That turned out to be a good decision, as toilet stops were extremely few and far between. Adding to the discomfort were ‘sleeper’ seats that were fixed and a wee bit too small.

After arrival in Turpan we went out for lunch at a fairly large restaurant, and this was the occasion of another extremely vivid memory from the trip, which I’d title “The Worst Smell Ever”.

I won’t say more on that, because it’s actually way too disgusting. I will say that the experience featured a swift retreat from the toilets of an otherwise clean restaurant, and if I did say more I’d be using phrases such as “worse than that time at the IHC facility when we had to clean up meat that had been rotting in the sun for a week”, “no walls or door for a squat-style toilet”, “like a perfectly formed McDonalds ice cream cone but gigantic and with notes of baijiu”, and “imagine the ████ was a nest of wasps, and the smell of the ████ was like all of the wasps in the nest flying out of it into your nose and stinging and stinging and stinging”.

Anyway.

In Turpan we visited the Gaochang Ruined City, and the Emir Minaret. We also visited the Karez irrigation system and stayed a night in Grape Valley.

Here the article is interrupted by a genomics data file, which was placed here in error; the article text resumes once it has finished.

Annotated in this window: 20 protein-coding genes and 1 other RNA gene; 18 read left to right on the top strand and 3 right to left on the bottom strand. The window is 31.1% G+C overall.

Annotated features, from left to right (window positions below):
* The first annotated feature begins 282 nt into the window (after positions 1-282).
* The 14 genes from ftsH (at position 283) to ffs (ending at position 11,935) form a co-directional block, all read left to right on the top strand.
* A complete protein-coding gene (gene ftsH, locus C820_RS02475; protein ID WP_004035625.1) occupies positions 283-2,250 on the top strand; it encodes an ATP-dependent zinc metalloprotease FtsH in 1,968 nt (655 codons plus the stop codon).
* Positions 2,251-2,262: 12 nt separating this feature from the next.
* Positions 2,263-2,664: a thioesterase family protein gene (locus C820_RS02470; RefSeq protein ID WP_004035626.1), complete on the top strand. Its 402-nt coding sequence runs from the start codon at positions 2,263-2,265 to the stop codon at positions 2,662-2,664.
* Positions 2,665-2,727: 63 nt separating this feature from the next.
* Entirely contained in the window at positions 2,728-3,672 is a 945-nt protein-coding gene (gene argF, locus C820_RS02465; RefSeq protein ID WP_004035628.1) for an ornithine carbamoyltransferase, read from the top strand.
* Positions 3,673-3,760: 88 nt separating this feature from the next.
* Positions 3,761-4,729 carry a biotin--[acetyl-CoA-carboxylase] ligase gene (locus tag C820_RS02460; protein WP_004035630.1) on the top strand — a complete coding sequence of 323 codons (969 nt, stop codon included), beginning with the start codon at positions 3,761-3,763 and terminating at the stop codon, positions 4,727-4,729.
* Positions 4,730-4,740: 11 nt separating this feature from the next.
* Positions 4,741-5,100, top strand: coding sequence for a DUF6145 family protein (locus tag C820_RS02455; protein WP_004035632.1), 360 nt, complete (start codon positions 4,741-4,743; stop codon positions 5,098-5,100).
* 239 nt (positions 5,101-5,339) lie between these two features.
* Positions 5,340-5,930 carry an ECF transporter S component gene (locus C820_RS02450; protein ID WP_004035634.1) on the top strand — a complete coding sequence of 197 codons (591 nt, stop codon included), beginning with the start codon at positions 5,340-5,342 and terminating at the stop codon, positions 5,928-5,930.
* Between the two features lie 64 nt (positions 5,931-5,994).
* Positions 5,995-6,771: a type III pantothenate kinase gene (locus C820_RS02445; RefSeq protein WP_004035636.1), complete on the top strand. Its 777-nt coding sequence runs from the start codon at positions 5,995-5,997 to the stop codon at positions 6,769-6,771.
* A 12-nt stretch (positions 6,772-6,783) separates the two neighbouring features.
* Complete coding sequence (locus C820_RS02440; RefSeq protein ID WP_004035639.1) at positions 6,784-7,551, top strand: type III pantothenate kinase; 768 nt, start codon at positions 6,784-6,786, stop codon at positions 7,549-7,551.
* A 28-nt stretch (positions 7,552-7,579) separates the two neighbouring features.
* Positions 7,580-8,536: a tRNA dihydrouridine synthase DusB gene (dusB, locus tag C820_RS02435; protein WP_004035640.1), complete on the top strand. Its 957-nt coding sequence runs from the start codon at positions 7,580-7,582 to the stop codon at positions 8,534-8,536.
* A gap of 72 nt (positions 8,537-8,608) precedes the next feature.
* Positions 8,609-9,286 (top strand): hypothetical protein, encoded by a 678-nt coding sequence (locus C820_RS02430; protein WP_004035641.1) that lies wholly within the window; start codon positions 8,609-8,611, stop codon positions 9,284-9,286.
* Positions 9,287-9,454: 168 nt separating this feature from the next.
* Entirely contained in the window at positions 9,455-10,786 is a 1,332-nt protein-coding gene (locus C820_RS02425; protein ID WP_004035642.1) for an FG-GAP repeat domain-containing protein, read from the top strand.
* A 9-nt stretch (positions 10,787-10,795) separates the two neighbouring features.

Gaochang Ruined City

Gaochang (AKA Kara-Khoja) was a trading stop on the Silk Road, mentioned in historical records from 1 BC, and destroyed during wars in the 14th century.

It was 45°C when we drove out past the Flaming Mountains to get here. Up until then I’d never been in temperatures that high, outside of a sauna.

“It’s a dry heat”, they say. “At least it’s not humid.”

We lasted about 30 minutes before moping back to the ticket office to cool down with slices of watermelon.

Gaochang Ruined City, Turpan.
Gaochang Ruined City, Turpan.
Gaochang Ruined City
Gaochang Ruined City

Emin Minaret

The Emin Minaret was completed in 1778, is the tallest minaret in China (44m), and is all made of wood and brick.

Emin Minaret, Turpan
Emin Minaret, Turpan
Emin Minaret, Turpan

8. Back to Beijing

HJ continued her Xinjiang adventure with a trip to the big lake at Ili.

The rest of us flew back to Beijing.

Before BigUncleB made his way back to the UK we squeezed in a bit of Great Wall adventure, tagging along with a Beijing Hikers group to hike the rough and wild stretch of Great Wall between Moyashike and Jiankou.

(Beijing Hikers visits this part of the Great Wall on a hike called the ‘Chinese Knot Great Wall’)

Great Wall in Huairou, Beijing
Great Wall in Huairou, Beijing

Overall a great trip, would do again.


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This travelogue is brought to you by the Warkworth Non-Sports-Related Friendly Friendship Association (Grey Lynn Chapter)